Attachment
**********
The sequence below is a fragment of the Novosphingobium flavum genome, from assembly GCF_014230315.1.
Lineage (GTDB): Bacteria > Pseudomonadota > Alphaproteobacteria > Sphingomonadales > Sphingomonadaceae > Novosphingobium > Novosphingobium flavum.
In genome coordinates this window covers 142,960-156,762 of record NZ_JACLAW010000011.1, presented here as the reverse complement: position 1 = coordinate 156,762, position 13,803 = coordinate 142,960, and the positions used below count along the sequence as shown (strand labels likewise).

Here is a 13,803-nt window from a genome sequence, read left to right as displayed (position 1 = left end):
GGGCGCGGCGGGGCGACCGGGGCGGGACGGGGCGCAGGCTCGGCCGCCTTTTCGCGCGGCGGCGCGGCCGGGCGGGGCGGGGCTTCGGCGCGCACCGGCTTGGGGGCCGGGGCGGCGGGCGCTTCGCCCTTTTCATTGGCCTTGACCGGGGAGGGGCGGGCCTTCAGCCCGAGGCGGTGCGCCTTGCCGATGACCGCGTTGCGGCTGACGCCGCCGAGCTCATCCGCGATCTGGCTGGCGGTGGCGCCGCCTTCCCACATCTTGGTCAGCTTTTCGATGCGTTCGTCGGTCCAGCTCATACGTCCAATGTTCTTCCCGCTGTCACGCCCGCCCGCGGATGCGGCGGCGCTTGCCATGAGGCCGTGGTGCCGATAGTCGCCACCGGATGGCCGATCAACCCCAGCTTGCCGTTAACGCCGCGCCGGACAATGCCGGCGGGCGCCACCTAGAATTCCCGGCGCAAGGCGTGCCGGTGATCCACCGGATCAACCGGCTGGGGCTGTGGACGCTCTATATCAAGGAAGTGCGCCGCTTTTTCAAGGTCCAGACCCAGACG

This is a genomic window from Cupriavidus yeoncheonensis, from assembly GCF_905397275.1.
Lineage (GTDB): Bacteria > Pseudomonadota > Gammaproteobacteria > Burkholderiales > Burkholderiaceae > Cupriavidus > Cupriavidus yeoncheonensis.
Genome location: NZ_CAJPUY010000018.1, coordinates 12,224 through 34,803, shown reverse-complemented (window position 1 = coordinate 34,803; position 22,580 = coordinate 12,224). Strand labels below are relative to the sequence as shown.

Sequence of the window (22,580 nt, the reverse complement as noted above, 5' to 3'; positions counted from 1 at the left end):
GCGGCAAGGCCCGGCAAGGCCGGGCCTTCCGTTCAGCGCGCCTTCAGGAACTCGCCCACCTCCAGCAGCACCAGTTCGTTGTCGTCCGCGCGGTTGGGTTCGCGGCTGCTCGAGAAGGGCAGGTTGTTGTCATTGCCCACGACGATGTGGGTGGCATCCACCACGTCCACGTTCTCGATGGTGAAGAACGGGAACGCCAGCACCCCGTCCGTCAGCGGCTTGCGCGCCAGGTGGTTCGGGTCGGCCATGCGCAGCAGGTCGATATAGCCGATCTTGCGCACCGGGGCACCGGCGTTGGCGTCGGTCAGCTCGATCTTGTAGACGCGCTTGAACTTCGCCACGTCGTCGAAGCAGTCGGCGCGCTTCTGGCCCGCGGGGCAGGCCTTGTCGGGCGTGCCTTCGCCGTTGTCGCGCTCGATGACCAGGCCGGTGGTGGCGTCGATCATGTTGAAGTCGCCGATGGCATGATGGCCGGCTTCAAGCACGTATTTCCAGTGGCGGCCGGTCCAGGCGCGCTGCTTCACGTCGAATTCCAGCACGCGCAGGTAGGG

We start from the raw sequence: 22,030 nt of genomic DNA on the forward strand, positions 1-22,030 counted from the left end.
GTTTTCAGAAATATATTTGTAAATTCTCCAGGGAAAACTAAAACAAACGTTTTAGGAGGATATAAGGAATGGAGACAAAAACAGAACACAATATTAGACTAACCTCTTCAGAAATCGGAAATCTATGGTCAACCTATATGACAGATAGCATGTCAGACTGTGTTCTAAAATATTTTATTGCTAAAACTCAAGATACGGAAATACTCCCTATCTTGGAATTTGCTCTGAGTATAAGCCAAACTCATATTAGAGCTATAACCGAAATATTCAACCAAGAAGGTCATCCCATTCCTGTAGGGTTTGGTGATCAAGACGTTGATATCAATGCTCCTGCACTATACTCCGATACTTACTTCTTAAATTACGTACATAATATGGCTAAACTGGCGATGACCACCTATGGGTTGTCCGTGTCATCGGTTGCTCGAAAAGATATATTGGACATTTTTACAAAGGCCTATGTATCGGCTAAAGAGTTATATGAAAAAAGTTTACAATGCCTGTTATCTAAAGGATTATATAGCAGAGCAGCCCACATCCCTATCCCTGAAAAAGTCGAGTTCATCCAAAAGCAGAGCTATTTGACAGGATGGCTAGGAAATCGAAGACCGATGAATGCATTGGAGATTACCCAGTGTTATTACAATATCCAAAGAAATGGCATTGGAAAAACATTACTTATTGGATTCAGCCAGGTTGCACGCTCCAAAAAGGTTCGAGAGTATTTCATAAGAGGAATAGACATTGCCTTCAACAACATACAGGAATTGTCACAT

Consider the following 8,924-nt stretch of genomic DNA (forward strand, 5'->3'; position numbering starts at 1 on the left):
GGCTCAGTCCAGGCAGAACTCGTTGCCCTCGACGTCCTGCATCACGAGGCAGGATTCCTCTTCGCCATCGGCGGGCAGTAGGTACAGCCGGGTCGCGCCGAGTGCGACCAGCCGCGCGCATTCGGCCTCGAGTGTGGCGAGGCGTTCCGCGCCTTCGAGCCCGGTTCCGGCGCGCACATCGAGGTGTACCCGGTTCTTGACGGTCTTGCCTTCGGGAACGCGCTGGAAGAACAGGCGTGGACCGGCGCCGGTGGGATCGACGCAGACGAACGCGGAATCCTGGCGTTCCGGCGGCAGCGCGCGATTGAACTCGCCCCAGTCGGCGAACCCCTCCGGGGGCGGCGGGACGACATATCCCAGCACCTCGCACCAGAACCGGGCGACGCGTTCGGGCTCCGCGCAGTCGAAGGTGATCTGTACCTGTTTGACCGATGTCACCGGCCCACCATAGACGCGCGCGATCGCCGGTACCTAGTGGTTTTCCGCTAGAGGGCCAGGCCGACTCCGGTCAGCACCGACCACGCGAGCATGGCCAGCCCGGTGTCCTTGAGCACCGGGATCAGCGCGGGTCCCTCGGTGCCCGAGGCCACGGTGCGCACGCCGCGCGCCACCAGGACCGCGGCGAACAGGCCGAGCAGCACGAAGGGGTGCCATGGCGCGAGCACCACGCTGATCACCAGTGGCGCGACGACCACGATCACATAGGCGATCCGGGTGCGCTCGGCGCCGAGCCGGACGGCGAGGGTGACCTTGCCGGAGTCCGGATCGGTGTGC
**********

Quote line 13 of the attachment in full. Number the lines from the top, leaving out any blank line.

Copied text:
Consider the following 8,924-nt stretch of genomic DNA (forward strand, 5'->3'; position numbering starts at 1 on the left):